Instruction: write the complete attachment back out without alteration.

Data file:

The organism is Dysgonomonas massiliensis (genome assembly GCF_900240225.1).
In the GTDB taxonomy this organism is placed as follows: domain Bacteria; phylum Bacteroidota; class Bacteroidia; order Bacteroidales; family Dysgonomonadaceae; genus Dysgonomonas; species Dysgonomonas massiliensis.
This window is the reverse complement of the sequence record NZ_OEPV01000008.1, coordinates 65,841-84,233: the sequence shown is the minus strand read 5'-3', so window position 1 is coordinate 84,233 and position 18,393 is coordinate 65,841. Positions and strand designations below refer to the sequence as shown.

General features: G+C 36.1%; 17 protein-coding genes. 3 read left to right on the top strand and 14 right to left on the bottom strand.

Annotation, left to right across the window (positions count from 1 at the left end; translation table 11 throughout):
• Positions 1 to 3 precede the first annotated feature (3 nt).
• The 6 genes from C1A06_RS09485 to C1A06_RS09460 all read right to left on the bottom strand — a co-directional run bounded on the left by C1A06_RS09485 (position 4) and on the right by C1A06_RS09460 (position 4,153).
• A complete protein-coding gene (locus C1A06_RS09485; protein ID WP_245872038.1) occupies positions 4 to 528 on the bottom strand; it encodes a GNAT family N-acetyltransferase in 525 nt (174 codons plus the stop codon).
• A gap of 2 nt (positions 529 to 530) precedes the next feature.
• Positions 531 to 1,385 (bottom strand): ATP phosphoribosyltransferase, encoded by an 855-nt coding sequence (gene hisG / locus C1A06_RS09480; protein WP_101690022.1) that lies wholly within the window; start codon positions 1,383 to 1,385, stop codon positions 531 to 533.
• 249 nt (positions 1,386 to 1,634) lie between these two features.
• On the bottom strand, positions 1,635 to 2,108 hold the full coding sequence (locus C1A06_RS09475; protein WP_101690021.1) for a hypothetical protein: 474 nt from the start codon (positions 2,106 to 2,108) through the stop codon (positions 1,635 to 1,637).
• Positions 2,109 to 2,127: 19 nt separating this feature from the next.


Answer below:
The organism is Dysgonomonas massiliensis (genome assembly GCF_900240225.1).
In the GTDB taxonomy this organism is placed as follows: domain Bacteria; phylum Bacteroidota; class Bacteroidia; order Bacteroidales; family Dysgonomonadaceae; genus Dysgonomonas; species Dysgonomonas massiliensis.
This window is the reverse complement of the sequence record NZ_OEPV01000008.1, coordinates 65,841-84,233: the sequence shown is the minus strand read 5'-3', so window position 1 is coordinate 84,233 and position 18,393 is coordinate 65,841. Positions and strand designations below refer to the sequence as shown.

General features: G+C 36.1%; 17 protein-coding genes. 3 read left to right on the top strand and 14 right to left on the bottom strand.

Annotation, left to right across the window (positions count from 1 at the left end; translation table 11 throughout):
• Positions 1 to 3 precede the first annotated feature (3 nt).
• The 6 genes from C1A06_RS09485 to C1A06_RS09460 all read right to left on the bottom strand — a co-directional run bounded on the left by C1A06_RS09485 (position 4) and on the right by C1A06_RS09460 (position 4,153).
• A complete protein-coding gene (locus C1A06_RS09485; protein ID WP_245872038.1) occupies positions 4 to 528 on the bottom strand; it encodes a GNAT family N-acetyltransferase in 525 nt (174 codons plus the stop codon).
• A gap of 2 nt (positions 529 to 530) precedes the next feature.
• Positions 531 to 1,385 (bottom strand): ATP phosphoribosyltransferase, encoded by an 855-nt coding sequence (gene hisG / locus C1A06_RS09480; protein WP_101690022.1) that lies wholly within the window; start codon positions 1,383 to 1,385, stop codon positions 531 to 533.
• 249 nt (positions 1,386 to 1,634) lie between these two features.
• On the bottom strand, positions 1,635 to 2,108 hold the full coding sequence (locus C1A06_RS09475; protein WP_101690021.1) for a hypothetical protein: 474 nt from the start codon (positions 2,106 to 2,108) through the stop codon (positions 1,635 to 1,637).
• Positions 2,109 to 2,127: 19 nt separating this feature from the next.